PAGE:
It's governments that give MS trouble. The same governments that should be giving pirates trouble. If MS isn't making money off of the pirates, they really aren't in a market, unless it's black.

    Bottom line, market leadership leads to piracy, not the other way around. People steal MS software because MS is the industry leader. They want a piece of the action. They also want to know what they have. Windows is one OS. Linux is multiple distros. Windows is fully prepared. Linux is raw, sometimes a little microwaved. Windows is Microsoft. Linux is a bunch of neighborhood hackers.

    Don't get me wrong, I love Linux. But the feeling is not mutual in the world's population. Who would you trust, someone whose job is to make your life easier, or a slothful hacker with a soft heart? Linux just isn't as attractive to most people/pirates.
  4. Let me start by saying that all of your points are valid, and I don't want to be misunderstood. I don't think that piracy is what is making MS the leader, or anything like that. Well, this is kind of getting away from the original topic, but I feel I should clarify my points a bit:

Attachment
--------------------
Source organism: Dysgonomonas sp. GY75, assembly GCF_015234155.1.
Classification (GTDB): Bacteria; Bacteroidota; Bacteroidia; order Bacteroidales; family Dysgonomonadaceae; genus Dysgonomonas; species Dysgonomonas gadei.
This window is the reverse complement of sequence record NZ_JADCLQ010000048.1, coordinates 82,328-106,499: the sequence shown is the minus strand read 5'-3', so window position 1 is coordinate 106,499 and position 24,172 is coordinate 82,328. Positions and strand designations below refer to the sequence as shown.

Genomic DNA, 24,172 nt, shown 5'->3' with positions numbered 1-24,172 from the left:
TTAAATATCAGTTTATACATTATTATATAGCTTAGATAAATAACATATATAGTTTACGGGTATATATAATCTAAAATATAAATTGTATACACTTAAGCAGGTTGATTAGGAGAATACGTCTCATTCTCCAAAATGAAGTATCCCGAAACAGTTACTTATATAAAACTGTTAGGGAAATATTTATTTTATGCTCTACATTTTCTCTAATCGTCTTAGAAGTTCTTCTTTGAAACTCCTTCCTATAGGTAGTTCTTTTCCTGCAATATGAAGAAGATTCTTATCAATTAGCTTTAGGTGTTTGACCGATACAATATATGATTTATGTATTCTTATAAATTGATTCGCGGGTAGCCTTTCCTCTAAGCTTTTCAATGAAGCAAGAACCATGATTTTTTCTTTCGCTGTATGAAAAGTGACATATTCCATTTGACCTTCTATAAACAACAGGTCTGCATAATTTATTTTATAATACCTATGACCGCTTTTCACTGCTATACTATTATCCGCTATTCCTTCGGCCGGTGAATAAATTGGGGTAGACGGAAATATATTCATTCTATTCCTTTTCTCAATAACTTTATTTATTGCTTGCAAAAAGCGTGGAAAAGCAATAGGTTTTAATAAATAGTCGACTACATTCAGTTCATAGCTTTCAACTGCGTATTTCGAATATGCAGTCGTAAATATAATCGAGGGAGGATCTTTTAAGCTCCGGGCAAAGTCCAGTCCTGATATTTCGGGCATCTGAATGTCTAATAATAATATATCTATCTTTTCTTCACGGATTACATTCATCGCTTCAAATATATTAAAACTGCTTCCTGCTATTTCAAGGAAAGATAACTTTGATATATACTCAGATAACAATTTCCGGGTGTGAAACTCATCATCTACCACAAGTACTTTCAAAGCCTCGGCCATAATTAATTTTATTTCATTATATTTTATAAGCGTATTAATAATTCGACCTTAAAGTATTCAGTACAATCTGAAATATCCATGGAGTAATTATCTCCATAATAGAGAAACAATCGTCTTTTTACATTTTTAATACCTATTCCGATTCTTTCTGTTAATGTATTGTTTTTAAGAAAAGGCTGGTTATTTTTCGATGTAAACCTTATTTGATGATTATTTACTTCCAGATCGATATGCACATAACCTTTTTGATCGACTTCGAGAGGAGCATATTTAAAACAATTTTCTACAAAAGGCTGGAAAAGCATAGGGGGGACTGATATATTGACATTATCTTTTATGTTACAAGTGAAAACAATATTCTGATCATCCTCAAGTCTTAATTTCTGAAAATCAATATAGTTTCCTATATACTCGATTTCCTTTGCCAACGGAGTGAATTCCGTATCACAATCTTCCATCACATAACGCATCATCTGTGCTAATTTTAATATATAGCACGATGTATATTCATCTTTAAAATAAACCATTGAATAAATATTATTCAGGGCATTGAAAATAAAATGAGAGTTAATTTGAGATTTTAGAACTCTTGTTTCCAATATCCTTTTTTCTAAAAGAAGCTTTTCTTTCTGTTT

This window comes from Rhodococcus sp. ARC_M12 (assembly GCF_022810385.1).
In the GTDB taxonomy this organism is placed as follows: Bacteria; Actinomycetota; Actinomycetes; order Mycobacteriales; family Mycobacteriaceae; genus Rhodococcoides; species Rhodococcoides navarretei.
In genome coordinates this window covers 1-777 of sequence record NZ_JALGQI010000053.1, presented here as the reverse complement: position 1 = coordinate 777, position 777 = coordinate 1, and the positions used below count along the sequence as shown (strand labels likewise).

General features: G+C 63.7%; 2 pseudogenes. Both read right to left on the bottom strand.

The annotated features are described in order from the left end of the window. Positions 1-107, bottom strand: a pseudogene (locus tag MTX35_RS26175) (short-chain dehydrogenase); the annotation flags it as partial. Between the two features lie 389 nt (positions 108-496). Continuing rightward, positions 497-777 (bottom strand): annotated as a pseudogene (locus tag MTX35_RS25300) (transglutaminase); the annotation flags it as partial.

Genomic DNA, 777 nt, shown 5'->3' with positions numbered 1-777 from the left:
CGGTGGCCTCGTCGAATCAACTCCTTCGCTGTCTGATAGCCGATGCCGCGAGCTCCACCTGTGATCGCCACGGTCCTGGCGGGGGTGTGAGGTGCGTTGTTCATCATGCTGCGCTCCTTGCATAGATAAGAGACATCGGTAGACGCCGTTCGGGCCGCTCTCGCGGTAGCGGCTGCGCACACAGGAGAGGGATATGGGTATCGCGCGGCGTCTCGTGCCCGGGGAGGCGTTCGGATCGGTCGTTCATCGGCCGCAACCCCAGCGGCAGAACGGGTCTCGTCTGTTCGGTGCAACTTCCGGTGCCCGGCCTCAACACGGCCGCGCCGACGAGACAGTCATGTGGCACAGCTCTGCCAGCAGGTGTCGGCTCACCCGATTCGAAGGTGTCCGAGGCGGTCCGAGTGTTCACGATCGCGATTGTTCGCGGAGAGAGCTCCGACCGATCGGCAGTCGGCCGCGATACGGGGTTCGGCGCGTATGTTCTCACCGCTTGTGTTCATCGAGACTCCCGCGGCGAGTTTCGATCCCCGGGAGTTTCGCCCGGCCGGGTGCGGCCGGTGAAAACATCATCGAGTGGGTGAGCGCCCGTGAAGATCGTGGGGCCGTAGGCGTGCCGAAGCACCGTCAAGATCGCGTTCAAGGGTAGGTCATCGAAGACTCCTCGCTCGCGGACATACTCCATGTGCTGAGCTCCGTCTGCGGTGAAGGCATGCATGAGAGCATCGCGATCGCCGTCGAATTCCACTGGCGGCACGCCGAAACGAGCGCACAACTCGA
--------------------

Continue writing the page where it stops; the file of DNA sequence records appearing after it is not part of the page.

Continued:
I don't think that pirated copies really hurt MS from a support standpoint. They try their hardest to NOT provide support to pirated copies (and they should).

    The reason I say that having more users skilled in Windows usage is this: Yes, it helps companies looking for workers, but it also strongly pushes companies in emerging markets into the Windows camp. Think of it this way. If you are starting a company in an emerging market, Linux would be very attractive. But due to the fact that most of the potential workforce is familiar with Windows from piracy, you would be more likely to use Windows. I know this is a double edged sword, and they would also possibly pirate Windows themselves, but there is also the chance that they will go out and Buy MS products